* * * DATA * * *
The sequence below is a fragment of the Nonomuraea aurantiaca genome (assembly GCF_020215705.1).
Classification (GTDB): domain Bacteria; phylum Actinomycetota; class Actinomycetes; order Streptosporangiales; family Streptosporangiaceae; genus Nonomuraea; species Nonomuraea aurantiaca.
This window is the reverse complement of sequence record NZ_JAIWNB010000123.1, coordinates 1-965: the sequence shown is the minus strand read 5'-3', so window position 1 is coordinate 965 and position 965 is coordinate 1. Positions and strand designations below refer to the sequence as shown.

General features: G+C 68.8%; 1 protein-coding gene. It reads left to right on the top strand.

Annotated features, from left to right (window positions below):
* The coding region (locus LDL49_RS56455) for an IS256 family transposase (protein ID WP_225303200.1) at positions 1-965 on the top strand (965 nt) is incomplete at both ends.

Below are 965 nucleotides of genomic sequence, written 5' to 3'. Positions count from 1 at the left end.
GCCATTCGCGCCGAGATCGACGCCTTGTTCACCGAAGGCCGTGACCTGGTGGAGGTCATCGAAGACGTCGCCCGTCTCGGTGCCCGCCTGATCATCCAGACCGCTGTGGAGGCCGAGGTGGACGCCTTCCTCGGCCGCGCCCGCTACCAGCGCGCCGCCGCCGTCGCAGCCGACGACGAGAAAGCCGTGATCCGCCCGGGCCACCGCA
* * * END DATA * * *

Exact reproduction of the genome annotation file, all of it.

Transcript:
The sequence below is a fragment of the Nonomuraea aurantiaca genome (assembly GCF_020215705.1).
Classification (GTDB): domain Bacteria; phylum Actinomycetota; class Actinomycetes; order Streptosporangiales; family Streptosporangiaceae; genus Nonomuraea; species Nonomuraea aurantiaca.
This window is the reverse complement of sequence record NZ_JAIWNB010000123.1, coordinates 1-965: the sequence shown is the minus strand read 5'-3', so window position 1 is coordinate 965 and position 965 is coordinate 1. Positions and strand designations below refer to the sequence as shown.

General features: G+C 68.8%; 1 protein-coding gene. It reads left to right on the top strand.

Annotated features, from left to right (window positions below):
* The coding region (locus LDL49_RS56455) for an IS256 family transposase (protein ID WP_225303200.1) at positions 1-965 on the top strand (965 nt) is incomplete at both ends.

Below are 965 nucleotides of genomic sequence, written 5' to 3'. Positions count from 1 at the left end.
GCCATTCGCGCCGAGATCGACGCCTTGTTCACCGAAGGCCGTGACCTGGTGGAGGTCATCGAAGACGTCGCCCGTCTCGGTGCCCGCCTGATCATCCAGACCGCTGTGGAGGCCGAGGTGGACGCCTTCCTCGGCCGCGCCCGCTACCAGCGCGCCGCCGCCGTCGCAGCCGACGACGAGAAAGCCGTGATCCGCCCGGGCCACCGCA